My local classic rock station had a southern rock weekend recently and I'm pretty confident that they didn't play a single track by Blackberry Smoke, probably because they didn't form until the year 2000. However, I'm also pretty confident that had they included, say, the title track from this seventh studio album of theirs, without identifying it, most listeners would have just assumed that it was a deep cut from Lynyrd Skynyrd that they hadn't heard before.
Sometimes, the only way we can tell that this is contemporary music is the fact that it's well produced with a fat deep end. You Hear Georgia is an old school number, with an old school riff and a simple old school message, and it's done really well. However, the following song, Hey Delilah, is also all of those things and it's even more patient and deceptively loose. It was written by Charlie Starr, which must be as southern rock a name as I've heard in years for a southern rock lead vocalist and guitarist. Yet, it's so timeless that I could swear it was an old song that's been covered by everyone, with or without the honky tonk piano.
While everything here counts as southern rock in one of its many forms, not everything fits the bill we tend to think of, that Skynyrd/Allman Brothers/Molly Hatchet multi-guitar workout. Ain't the Same is, ironically given the title, not quite the same as the opening three songs. This one's more mainstream, as smooth as an Eagles song, just with a van Zant style lead vocal. With a different voice, it would feel even more like a country rock song. And that's exactly what Lonesome for a Livin' is, one of the voices on it belonging to Jamey Johnson, solo country music artist. It's odd to hear this song on an album by a band because it feels acutely like a solo country singer song with the capable session players hidden backstage behind a curtain.
The other song with a guest appearance is All Rise Again, featuring Warren Haynes from Gov't Mule and the Allman Brothers Band, but that one takes the opposite approach, hardening up rather than softening up and adding what's almost a garage rock aesthetic to it. That these two songs with guests sit right at the heart of the album, ending the first side and starting the second, without feeling too jarring underlines just how versatile this band is. Even so, if you heard these next to each other on a radio show, you might believe the two songs to be by two different bands.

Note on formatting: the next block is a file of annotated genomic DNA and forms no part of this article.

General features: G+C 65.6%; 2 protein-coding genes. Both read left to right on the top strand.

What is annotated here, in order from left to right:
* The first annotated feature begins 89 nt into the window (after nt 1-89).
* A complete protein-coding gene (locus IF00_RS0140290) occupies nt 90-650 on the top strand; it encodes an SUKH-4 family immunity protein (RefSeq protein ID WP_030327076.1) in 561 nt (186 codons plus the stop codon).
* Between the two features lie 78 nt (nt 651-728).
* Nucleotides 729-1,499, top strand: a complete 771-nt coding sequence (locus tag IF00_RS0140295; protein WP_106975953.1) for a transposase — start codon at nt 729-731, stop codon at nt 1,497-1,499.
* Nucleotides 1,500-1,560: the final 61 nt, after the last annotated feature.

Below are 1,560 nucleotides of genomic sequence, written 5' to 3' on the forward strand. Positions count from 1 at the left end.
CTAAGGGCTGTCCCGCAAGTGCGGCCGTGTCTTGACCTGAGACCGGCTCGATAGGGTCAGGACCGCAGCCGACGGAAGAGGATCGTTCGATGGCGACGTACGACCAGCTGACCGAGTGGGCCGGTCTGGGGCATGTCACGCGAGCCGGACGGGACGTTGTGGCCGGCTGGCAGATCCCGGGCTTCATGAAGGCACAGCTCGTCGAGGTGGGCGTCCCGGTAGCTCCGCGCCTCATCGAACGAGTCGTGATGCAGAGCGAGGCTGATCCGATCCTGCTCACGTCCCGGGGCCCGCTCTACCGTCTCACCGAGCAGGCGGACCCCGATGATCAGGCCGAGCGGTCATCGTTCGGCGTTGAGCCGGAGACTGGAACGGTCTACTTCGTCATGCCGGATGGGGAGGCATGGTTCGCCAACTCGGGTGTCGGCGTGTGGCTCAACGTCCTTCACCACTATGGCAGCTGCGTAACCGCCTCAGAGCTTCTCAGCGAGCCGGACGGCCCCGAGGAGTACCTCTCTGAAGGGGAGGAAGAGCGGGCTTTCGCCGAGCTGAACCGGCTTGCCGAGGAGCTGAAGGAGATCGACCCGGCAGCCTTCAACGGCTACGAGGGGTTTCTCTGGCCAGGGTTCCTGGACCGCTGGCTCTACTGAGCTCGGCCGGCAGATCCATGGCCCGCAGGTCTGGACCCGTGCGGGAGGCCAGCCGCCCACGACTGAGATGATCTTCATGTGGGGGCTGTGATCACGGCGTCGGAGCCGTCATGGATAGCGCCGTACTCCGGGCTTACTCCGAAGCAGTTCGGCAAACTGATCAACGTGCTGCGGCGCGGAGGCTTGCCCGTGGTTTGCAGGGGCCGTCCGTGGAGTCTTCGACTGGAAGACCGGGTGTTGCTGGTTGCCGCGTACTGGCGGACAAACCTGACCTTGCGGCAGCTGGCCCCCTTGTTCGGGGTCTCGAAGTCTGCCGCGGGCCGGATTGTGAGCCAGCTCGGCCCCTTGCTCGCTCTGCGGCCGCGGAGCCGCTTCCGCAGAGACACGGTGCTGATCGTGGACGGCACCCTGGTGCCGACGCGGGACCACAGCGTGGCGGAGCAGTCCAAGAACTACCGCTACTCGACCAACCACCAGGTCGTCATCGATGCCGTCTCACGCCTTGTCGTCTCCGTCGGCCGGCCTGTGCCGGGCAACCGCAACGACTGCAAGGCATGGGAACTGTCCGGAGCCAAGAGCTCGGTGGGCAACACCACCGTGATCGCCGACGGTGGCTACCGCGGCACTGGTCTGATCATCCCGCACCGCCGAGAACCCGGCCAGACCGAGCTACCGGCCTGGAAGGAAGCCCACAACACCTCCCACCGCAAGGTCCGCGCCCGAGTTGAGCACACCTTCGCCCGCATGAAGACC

If my favourite song here isn't Hey Delilah, and I think it might be, then it's Old Enough to Know, which is a stripped down song so old school that it feels way older than a Skynyrd song from 1977. This could have been a Willie Nelson song from 1957 and I'm half convinced I've heard versions by Hot Tuna, Kris Kristofferson and Rod Stewart over the decades. It's probably as far from rock as this album gets, as a sort of chill outlaw country number, but it's a gem of a song and I adore it.
Another favourite is the closer, Old Scarecrow, which returns the band to the old school southern rock vibe. It's another song that could easily have been included within that radio station's southern rock weekend without anyone noticing that it was brand new. "I ain't ever gonna change my ways," it runs, and we can believe it. But, when it sounds like this, even without extended chicken scratch guitar workouts, it doesn't have to. It's timeless music and this is an excellent new addition to a genre that never has to rise again because it never slumped.